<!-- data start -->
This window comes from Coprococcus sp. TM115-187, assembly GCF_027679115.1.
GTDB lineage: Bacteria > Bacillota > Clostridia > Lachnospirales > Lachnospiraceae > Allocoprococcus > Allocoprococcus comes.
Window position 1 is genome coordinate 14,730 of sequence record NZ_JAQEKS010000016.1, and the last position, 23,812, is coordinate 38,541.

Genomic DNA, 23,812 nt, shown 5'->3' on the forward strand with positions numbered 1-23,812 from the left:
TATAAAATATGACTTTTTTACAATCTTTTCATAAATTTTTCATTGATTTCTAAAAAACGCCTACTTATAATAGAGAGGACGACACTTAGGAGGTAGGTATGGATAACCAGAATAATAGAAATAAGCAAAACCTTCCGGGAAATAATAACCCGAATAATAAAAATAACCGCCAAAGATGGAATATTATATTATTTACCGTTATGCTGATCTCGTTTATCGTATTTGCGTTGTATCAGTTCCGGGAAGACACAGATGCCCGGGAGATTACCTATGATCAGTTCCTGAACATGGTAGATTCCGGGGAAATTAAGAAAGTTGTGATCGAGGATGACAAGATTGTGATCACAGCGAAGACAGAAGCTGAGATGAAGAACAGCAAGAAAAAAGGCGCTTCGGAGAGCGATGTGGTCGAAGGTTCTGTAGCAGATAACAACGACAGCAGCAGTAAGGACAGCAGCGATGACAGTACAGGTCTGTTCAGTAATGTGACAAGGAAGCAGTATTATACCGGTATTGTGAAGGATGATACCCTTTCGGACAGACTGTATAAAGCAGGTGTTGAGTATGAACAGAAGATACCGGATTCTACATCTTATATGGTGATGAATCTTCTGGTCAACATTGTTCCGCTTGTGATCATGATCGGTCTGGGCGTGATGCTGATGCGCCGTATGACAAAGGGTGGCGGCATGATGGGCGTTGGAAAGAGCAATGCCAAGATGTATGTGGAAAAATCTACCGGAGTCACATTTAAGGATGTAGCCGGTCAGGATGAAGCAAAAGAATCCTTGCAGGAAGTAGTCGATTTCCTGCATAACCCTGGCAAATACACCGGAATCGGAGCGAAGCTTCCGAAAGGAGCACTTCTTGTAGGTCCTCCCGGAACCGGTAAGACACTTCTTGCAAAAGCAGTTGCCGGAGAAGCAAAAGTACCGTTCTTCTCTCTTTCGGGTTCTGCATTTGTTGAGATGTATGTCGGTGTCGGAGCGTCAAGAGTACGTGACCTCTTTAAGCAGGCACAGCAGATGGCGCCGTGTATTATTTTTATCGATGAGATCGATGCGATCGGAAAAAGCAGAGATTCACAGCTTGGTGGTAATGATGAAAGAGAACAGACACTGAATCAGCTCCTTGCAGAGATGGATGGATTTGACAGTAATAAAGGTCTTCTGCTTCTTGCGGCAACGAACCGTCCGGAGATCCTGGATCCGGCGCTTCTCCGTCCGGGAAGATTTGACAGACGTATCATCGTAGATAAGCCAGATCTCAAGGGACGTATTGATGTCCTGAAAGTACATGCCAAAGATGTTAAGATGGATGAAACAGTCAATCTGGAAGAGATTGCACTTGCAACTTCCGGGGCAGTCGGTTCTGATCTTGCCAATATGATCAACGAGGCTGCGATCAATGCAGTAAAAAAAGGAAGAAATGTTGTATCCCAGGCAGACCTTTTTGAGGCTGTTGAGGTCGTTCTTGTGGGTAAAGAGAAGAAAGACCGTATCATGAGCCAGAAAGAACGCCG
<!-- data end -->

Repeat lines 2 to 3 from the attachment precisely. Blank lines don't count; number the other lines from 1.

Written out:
GTDB lineage: Bacteria > Bacillota > Clostridia > Lachnospirales > Lachnospiraceae > Allocoprococcus > Allocoprococcus comes.
Window position 1 is genome coordinate 14,730 of sequence record NZ_JAQEKS010000016.1, and the last position, 23,812, is coordinate 38,541.